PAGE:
India’s engineering exports to US to be hit by lapse of duty concessions in July

One of India’s biggest export promotion bodies, EEPC India, has warned of a sharp dip in engineering exports from India to the United States unless the government acts fast.

The warning has come in the context of the expiry of U.S.’s Generalized System of Preferences — special duty exemptions granted to developing countries — for India’s engineering goods at the end of July. The GSP allows rich WTO member countries to lower tariffs for the least developed countries without lowering tariffs for rich countries.

In a presentation before India’s Board of Trade, the EEPC said the Indian government should immediately seek renewal of the GSP in the U.S. – one of India’s largest export destinations, particularly for engineering goods.

According to the EEPC (formerly Engineering Exports Promotion Council), India’s engineering exports to USA has fallen by nearly 14 per cent from USD 2.18 billion in the four months ended July 2012 to $1.89 billion during April-July 2013. 

“The Government must request the US Government to extend the GSP scheme at the earliest as otherwise our exports to the US are likely to be hit considerably,” the EEPC India said.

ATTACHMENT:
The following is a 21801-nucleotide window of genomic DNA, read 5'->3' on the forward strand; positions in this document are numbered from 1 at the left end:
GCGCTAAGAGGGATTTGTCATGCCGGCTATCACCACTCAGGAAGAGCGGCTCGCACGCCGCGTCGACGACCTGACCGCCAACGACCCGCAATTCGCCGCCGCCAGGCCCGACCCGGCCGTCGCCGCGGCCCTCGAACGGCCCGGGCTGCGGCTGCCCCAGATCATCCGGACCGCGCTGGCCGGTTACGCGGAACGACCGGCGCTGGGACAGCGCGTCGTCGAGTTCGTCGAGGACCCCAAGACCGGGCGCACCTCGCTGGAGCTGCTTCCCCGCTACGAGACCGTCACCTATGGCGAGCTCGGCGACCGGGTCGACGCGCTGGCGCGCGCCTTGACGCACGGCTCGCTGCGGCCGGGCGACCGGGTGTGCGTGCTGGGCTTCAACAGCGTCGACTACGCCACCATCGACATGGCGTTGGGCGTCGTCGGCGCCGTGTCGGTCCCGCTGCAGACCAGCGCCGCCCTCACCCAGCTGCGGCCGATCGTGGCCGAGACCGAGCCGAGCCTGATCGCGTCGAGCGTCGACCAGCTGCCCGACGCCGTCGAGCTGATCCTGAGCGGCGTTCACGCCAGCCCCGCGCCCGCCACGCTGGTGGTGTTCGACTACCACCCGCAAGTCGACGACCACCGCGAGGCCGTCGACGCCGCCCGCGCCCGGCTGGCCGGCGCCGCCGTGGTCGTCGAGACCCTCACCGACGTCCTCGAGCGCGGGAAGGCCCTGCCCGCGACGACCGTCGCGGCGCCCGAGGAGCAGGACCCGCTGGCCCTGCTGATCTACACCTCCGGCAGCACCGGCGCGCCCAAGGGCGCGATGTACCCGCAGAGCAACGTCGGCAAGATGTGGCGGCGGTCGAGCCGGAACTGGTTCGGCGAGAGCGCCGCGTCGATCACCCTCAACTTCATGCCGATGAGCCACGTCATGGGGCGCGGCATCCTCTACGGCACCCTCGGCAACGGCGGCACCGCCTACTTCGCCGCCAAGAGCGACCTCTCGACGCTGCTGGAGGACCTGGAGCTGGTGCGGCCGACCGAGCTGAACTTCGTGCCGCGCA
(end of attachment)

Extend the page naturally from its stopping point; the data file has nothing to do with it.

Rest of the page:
It also said that both the  USA and the European Union  are now targeting Indian engineering goods.

Earlier, raw materials like Stainless Steel bars and wires were targeted.Now finished products like threaded rods are being also investigated. We must also try to counter this by restricting imports of these countries or at least investigating the exports of their products to India,” it said.

EEPC India also suggested that both Africa and the South East Asia hold good potential for exports even though shipments to these regions, especially Africa, have dropped considerably.   

“We find that funding is an important issue, especially in Africa. Though Exim Bank’s Lines of Credits are available for African countries, the interest rates are very high, whereas, our competitors from China and other countries are able to offer cheaper financing for a longer period resulting into loss of orders”.

EEPC Chairman Mr Aman Chadha suggested  that for Africa, the governments’lines of credit should be offered at a cheaper rate so that “we are able to convert many enquiries into orders”.  

Further, financing under National Exports Insurance Account (NEIA) routed through the EXIM Bank is available only to Govt. buyers or a company where the respective Govt. has a stake in that company. We suggest that this should be made available to all categories.

Exports to Africa have declined 7.71 per cent between April-July this fiscal. The organization also requested that the ASEAN region should be brought under FMS (focused market scheme – which entails duty and other benefits), since China enjoys zero duty benefit for many engineering products whereas India benefits only from a phased out preferential duty benefit. “This will also help us compete with Thai and Malaysian exporters,” the EEPC India Chief said.